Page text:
With an older audience, I might have peppered the speech with quotations about the splendour of deferred success. Long before Liz Beattie, in the sixth century BC, Lao Tzu, the founder of Taoism, said that "failure is the foundation of success, and the means by which it is achieved." A little later, Confucius chipped in his twopennorth, with "Our greatest glory is not in never failing, but in rising every time we fail."
That captivating High Court plaintiff Roman Polanski takes the same line: "Every failure made me more confident, because I wanted even more to achieve as revenge. To show that I could."
I could have bored the assembled for another six hours about failure being the condiment that gives success its flavour (Truman Capote); about how we are all failures - at least the best of us are (JM Barrie); and about failure being much more interesting than success (Max Beerbohm) and the highway to success (John Keats).
Philosophers, poets, novelist, poets, artists, film directors and statesmen - notably that serial deferrer of success in military exams, Winston Churchill - have recognised and serenaded the value of failure throughout human history, albeit not in words with much meaning to the five-year-old cruelly overlooked for the mental arithmetic cup. So I stuck to my own experiences of never having won a prize for anything, and screwing up A- levels, university examinations and later law exams, and offered what succour I could.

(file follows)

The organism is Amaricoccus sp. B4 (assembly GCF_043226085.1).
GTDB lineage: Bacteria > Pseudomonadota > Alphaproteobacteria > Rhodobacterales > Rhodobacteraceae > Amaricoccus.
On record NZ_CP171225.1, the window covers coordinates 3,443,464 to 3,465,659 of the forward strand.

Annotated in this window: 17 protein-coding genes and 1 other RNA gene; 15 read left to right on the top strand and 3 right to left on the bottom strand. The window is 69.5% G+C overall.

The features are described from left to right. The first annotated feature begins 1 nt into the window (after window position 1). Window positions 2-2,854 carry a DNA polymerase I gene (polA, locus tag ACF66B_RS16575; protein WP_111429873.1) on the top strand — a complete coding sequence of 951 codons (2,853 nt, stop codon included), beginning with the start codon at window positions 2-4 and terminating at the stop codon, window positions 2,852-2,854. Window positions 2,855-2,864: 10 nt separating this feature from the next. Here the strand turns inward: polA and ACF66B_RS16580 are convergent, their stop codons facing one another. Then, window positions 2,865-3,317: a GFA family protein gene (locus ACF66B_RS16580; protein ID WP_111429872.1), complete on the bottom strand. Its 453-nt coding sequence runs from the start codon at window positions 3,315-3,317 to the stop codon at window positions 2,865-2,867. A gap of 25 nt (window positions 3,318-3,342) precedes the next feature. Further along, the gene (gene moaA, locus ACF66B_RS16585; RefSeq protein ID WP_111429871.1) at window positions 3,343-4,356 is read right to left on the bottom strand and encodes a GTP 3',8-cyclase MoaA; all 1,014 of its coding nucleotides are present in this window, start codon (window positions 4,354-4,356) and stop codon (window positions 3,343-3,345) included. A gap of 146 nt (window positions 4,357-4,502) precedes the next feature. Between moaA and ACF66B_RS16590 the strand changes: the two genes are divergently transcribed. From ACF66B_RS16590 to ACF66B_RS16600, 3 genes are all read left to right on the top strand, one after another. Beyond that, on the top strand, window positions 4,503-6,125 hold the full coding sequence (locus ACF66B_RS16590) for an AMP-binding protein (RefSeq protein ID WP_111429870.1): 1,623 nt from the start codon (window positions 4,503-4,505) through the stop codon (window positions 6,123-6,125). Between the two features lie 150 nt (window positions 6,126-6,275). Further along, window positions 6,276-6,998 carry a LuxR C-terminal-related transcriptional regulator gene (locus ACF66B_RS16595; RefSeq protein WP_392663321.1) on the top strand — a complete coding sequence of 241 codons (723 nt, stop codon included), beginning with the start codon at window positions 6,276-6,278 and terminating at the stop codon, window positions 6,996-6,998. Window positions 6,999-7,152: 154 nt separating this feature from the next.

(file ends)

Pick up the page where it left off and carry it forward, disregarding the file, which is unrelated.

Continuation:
That the children themselves weren't paying a bit of attention no more needs stating than the fact that their parents were scandalised by the sentiment that academic success is among the most overrated things in this life. These were people, after all, who started neurosing about getting their offspring into the right school long before they thought about weaning them. To these remorselessly ambitious parents, as to the Government, the passing of exams is everything.